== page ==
An example: Multiple times a day you access news and become overwhelmed by anger, sadness, helplessness, and fear. Sort: Accept what you can’t change. You cannot bring back an extinct species. Courage: You can become a change agent where you have positive power.  Examples: Donate money, your time, write letters to people in positions to make a difference are just a few options. Set boundaries for the amount of time you watch the news. Psyche isn’t built to endure 24/7 fear and distress. With this extra time in your day, interject some soul soothing, peaceful, joyful time. Do what you love. Exercise, get in nature, sing, dance, play, be creative.

Abandonment: These issues need more of a heart centered approach.

For example: Sort: Accept what you can’t change. You can’t change the past and have encouraging parents, friends, partners you didn’t have. Courage: Today, you can find and surround yourself with more loving, encouraging friends, and family.

Another example: A colleague gives you a compliment. “You did a great job on the project.”  You say, “Oh, anyone could do it. I could have done it better. I made many mistakes.”  Refrain from this self-denigrative behavior. Accept the praise and recognition with a simple,“Thank you”. Say it often enough and your self-esteem will grow. Another example would be a constant need for affirmation and praise from others. It is nice, but you need to praise and recognize your own gifts and talents. Your soul is nourished by what you truly believe about yourself. Own and rejoice in your own unique gifts and talents.

Loving yourself is the absolute necessity to combat abandonment. Why this is so difficult is individual, but certain strategies are key. What others think, judge, say is NOT WHO YOU ARE.  This includes not only the outer world but your inner voice…who is talking in your head, a wicked witch or the kind godmother? Darth Vader or Yoda? Confront the negative judgements of “I am not worthy,” with a look in a mirror and say to yourself, “I love you. I am a human which means perfection doesn’t exist, so not a goal!. Starting with me, I will bring kindness, love, compassion, and forgiveness into the world.” These nourishing, creative, related, loving energies are needed to resolve feelings of abandonment. Lead with the inner and outer voices of the empowering Yoda and the loving, nourishing godmother.

***Power Complex in the coping mechanisms: Power complex is a default coping mechanism for both feelings of being overwhelmed and abandoned. It has positive aspects when we empower ourselves to learn, grow and better manage our own lives. Unfortunately, it is often seen in our world where it is wielded for selfish, narcissistic, overpowering of our own good intentions, others, even the planet. Brute force, manipulation, passive aggressive, these negative power complex behaviors are the opposite of love. Whether individual lives, politics, ideologies, overpowering energy is destructive. This is a difficult shadow aspect for all of us to admit but so necessary for genuine progress in relationships. Empower don’t overpower.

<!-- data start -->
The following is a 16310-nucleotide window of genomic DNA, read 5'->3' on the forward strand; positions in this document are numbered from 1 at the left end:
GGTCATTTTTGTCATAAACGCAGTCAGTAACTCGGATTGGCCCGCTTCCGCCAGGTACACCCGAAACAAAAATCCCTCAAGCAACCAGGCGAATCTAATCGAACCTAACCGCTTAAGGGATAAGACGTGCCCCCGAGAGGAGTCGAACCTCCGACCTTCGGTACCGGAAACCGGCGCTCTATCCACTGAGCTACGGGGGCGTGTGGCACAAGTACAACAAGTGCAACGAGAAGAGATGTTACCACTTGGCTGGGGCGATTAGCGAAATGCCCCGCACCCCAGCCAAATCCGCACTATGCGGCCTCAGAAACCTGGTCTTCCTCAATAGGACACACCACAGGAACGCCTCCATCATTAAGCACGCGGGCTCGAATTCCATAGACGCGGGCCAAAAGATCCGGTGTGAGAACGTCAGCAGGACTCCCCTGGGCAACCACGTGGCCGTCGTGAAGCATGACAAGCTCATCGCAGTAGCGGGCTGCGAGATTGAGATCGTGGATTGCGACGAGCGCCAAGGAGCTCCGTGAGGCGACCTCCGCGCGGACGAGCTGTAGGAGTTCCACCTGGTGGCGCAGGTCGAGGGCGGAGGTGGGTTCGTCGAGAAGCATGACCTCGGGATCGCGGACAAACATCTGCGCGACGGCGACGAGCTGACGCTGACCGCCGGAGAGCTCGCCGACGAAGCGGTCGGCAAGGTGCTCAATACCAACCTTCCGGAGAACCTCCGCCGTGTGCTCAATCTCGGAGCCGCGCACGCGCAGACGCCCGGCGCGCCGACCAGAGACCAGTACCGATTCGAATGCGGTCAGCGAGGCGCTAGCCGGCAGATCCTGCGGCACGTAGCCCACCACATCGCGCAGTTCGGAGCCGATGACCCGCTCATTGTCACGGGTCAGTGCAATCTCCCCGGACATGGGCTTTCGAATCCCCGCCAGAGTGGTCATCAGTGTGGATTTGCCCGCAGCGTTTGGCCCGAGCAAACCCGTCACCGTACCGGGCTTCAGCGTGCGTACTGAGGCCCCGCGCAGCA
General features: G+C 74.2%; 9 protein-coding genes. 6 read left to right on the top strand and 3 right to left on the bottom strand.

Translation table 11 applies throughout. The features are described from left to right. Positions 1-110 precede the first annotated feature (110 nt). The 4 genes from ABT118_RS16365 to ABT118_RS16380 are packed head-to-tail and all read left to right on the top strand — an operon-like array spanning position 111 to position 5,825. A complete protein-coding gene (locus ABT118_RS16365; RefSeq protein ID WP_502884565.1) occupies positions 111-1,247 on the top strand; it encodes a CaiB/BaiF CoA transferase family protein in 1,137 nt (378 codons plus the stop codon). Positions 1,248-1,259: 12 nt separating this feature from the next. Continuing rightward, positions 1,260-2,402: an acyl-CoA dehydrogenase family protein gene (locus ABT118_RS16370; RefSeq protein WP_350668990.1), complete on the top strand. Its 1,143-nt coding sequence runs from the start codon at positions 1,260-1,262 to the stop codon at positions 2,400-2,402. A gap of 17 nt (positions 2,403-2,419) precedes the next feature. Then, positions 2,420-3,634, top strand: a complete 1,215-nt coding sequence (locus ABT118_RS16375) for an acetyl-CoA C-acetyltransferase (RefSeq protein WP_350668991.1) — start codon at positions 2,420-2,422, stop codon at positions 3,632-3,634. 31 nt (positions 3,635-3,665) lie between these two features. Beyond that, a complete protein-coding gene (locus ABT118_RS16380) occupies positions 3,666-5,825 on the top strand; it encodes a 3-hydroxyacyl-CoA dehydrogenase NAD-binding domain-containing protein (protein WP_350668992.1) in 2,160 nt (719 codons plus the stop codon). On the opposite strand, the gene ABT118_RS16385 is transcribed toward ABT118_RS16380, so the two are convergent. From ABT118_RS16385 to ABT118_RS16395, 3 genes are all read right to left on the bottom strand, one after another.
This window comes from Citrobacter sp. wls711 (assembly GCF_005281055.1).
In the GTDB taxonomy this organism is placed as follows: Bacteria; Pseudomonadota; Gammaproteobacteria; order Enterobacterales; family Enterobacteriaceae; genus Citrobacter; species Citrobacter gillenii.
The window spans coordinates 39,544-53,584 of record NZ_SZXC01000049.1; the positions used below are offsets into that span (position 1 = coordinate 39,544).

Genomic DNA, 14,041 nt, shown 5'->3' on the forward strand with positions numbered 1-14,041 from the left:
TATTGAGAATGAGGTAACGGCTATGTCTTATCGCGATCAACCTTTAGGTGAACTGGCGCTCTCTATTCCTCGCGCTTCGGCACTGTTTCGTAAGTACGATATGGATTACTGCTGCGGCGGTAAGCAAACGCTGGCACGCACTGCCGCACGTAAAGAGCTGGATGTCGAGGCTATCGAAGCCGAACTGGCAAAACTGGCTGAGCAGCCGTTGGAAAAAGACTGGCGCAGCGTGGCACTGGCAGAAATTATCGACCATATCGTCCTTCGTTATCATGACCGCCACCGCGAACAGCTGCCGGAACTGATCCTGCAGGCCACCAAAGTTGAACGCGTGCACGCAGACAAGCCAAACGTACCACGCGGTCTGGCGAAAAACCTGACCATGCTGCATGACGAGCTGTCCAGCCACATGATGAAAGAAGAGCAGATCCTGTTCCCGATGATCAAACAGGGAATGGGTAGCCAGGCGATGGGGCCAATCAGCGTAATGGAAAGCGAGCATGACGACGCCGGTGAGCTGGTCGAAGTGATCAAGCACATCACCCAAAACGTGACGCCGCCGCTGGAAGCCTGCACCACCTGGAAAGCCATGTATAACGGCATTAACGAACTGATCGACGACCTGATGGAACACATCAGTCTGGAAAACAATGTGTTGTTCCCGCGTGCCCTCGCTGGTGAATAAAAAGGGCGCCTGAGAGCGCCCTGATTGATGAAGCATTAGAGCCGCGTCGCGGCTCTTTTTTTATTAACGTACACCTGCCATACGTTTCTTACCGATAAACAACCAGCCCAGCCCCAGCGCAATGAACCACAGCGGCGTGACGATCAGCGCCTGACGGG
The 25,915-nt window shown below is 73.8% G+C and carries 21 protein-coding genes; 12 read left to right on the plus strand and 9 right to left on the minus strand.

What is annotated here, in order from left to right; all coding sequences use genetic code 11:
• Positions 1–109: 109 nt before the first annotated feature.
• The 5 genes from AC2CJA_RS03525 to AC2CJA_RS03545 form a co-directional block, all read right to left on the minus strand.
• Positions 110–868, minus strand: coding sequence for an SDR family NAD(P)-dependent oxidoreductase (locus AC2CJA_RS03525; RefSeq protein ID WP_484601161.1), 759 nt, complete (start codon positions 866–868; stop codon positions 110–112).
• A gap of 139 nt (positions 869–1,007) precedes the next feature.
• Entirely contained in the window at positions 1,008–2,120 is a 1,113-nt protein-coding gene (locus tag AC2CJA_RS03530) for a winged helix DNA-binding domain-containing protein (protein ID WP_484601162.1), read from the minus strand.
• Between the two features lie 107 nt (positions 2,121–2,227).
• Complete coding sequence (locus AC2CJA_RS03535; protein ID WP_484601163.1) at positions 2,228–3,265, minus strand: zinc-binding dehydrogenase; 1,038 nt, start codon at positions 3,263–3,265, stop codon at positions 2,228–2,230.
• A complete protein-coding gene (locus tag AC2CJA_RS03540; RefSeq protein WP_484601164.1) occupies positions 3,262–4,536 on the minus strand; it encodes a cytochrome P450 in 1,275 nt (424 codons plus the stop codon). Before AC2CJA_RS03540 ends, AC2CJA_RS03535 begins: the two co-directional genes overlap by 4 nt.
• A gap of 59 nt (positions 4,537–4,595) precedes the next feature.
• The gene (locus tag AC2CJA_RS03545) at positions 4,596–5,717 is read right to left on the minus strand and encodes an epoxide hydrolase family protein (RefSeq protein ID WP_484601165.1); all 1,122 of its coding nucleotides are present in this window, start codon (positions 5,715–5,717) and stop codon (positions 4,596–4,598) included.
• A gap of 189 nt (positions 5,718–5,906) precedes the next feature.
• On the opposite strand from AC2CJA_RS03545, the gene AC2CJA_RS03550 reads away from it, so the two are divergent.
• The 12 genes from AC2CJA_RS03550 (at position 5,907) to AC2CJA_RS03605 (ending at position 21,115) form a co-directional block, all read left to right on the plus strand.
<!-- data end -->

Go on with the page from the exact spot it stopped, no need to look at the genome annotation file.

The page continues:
In conclusion, life will continue to present us with overwhelming days and feelings of abandonment. We will often default to one of the coping mechanisms. Our challenge is to move from coping to confronting. Every encounter with feeling overwhelmed or abandoned is an opportunity for our inner hero to use head and heart to restore balance and peace. In this way our broken mirrors are repaired.

The Japanese art form Kintsugi uses gold to put broken pieces of pottery back together making it even stronger and more beautiful than before. In Jungian psychology, our gold is our wisdom. Each of us becomes stronger and more beautiful with gold reclaimed through living a life unafraid to face our fears of ‘overwhelmment’ and abandonment. This is a message I hear in all of Dr. Hollis’ teachings. With the attitudes of love, compassion and empowerment for ourselves and our world, we can restore broken mirrors and reflect a life full of meaning and purpose. It takes time, patience, and a commitment to change. If not today, when?

For any of you unaware of books and lectures by Dr. James Hollis, I encourage you to delve into the treasures of his works.  Check book sellers and the Houston Jung Center website   A new book by Dr Hollis entitled Broken Mirrors is set for release in January of 2022.